Moore: The true threat of free agency in the 1970s

From Jack Moore at The Score on November 1, 2013:

The World Series is over, and it’s time to start counting down the days until pitchers and catchers report. That means it’s time for free agency, which somehow hasn’t destroyed the league in the 39 seasons since Andy Messersmith and Dave McNally finally broke through the reserve clause.

But make no mistake: people around baseball were afraid free agency would ruin the game, much like so many around the NCAA are afraid dismantling amateurism will ruin the charm of college football. In 1979, Petersen’s Professional Baseball Yearbook — a baseball preview magazine filled with major national writers like the New York Times’s Murray Chass — focused on violence. One of those forms of violence was the violence of inflation — player salary inflation, to be specific.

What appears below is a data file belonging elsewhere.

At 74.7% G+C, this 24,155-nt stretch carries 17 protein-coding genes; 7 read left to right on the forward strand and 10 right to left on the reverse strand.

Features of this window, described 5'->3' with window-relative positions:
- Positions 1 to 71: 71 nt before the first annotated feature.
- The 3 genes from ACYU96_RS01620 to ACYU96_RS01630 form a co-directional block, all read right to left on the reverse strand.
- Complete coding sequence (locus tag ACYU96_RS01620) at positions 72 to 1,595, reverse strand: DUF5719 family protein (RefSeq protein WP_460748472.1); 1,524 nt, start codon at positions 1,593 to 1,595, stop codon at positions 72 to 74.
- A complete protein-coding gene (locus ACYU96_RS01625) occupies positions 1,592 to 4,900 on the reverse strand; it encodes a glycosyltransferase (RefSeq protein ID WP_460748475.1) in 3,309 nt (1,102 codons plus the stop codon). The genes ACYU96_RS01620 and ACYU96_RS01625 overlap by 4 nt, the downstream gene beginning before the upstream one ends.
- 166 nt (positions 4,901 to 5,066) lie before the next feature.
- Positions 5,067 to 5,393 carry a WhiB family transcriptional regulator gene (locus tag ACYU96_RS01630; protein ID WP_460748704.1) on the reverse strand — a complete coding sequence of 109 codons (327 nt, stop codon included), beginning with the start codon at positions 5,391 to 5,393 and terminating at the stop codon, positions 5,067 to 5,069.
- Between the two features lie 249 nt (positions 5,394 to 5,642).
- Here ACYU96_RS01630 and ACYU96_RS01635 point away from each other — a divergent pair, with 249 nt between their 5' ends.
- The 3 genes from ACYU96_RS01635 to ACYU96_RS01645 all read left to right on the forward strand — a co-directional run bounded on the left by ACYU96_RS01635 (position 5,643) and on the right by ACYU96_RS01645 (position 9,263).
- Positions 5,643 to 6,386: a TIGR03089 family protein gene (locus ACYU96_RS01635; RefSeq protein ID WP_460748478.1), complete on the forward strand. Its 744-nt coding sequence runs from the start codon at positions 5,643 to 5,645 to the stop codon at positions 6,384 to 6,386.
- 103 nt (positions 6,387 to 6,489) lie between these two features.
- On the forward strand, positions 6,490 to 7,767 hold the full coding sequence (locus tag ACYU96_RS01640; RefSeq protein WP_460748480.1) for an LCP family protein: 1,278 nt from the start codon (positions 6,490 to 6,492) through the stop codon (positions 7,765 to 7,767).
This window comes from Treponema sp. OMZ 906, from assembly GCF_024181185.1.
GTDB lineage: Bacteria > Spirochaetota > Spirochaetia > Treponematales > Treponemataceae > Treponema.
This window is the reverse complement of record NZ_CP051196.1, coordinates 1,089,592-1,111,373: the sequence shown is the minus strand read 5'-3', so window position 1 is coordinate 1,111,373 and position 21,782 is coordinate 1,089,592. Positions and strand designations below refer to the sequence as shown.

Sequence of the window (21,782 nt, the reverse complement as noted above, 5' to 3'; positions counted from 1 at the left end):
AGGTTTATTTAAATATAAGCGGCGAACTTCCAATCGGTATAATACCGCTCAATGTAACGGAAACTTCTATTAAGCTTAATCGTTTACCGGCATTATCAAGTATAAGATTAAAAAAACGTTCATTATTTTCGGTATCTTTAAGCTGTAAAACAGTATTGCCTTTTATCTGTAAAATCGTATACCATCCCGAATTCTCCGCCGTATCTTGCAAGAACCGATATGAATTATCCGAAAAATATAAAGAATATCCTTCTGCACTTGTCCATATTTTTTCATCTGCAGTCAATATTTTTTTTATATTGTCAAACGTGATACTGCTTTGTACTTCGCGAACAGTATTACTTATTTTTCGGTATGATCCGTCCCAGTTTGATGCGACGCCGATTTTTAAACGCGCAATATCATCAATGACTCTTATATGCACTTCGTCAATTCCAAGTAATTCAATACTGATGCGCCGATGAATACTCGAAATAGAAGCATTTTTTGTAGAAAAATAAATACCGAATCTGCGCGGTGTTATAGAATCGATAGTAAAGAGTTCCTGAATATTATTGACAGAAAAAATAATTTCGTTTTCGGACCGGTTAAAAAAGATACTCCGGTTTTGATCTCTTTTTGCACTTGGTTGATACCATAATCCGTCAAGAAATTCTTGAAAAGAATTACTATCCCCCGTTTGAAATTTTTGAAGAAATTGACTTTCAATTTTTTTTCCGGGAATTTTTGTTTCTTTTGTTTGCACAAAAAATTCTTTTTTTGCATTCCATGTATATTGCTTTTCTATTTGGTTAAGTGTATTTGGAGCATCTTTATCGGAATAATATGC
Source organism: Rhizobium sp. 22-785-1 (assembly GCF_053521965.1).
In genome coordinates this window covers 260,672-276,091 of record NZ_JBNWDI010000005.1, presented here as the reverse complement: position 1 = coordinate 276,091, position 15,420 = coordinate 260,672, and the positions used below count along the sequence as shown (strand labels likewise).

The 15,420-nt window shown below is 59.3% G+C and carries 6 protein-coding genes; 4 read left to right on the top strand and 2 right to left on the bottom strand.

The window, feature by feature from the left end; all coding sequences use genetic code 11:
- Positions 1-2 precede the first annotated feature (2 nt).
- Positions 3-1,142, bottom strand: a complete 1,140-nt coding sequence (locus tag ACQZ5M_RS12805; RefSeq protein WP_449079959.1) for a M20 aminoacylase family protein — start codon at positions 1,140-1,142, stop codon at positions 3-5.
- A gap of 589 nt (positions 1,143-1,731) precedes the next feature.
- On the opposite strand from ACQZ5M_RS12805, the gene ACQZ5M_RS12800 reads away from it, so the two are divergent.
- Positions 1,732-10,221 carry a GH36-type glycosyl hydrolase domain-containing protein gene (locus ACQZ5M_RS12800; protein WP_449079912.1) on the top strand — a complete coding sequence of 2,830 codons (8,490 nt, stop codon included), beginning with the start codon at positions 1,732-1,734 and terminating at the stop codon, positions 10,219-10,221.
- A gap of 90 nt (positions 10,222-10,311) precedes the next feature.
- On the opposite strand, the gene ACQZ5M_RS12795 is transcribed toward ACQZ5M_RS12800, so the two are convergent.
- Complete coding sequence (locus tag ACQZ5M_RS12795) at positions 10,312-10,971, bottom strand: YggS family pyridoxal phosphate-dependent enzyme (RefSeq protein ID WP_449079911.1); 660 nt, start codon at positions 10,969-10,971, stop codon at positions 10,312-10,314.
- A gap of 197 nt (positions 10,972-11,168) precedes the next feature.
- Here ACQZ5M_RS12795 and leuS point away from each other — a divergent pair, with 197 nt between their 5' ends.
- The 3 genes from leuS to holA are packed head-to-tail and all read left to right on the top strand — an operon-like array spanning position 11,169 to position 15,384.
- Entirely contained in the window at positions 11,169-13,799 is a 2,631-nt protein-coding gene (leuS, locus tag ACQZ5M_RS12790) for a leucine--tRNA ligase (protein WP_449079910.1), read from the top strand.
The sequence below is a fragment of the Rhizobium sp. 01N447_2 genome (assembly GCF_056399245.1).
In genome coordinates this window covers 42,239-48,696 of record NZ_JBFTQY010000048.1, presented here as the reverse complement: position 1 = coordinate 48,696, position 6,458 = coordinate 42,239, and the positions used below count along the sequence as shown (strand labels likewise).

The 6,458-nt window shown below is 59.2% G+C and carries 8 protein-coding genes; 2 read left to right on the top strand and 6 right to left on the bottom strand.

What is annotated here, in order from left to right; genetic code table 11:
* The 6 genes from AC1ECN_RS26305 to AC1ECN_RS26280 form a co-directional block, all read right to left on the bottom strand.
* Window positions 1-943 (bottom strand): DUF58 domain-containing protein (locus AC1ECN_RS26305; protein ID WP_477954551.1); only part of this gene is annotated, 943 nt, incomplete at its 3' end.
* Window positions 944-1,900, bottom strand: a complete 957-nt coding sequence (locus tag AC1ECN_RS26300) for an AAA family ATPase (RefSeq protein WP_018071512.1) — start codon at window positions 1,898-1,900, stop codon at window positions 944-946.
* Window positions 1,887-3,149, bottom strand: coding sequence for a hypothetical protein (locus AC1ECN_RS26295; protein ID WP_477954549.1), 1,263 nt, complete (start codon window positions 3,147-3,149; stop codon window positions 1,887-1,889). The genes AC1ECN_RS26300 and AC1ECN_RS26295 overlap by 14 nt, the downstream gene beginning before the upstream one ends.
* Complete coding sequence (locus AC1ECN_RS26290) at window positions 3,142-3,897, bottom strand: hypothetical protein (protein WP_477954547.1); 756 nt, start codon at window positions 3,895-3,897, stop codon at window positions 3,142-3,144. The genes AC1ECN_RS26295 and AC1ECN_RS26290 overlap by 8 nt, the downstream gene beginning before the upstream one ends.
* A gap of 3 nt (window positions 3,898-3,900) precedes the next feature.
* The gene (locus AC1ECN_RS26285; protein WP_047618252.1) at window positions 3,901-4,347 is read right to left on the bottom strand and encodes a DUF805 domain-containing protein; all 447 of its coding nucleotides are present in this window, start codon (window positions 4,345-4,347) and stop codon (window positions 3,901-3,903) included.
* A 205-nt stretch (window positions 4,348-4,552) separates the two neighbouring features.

The article in question is titled “Violent Inflation: Baseball’s Doom?” As ominous as it sounds, it begins innocuously enough. Jerry Green, a sportswriter enshrined in the Pro Football Hall of Fame and the Michigan Sports Hall of Fame, spins a few yarns about Reggie Jackson, who signed a five-year, $2.9 million contract with the Yankees in 1978. Jackson is presented as the arrogant rich athlete, the man whose hubris and lack of humility will bring the whole sport crashing down with him. The quotes, carefully selected, express this dangerous side of Jackson.

Read the full article here:

Originally published: November 1, 2013. Last Updated: November 1, 2013.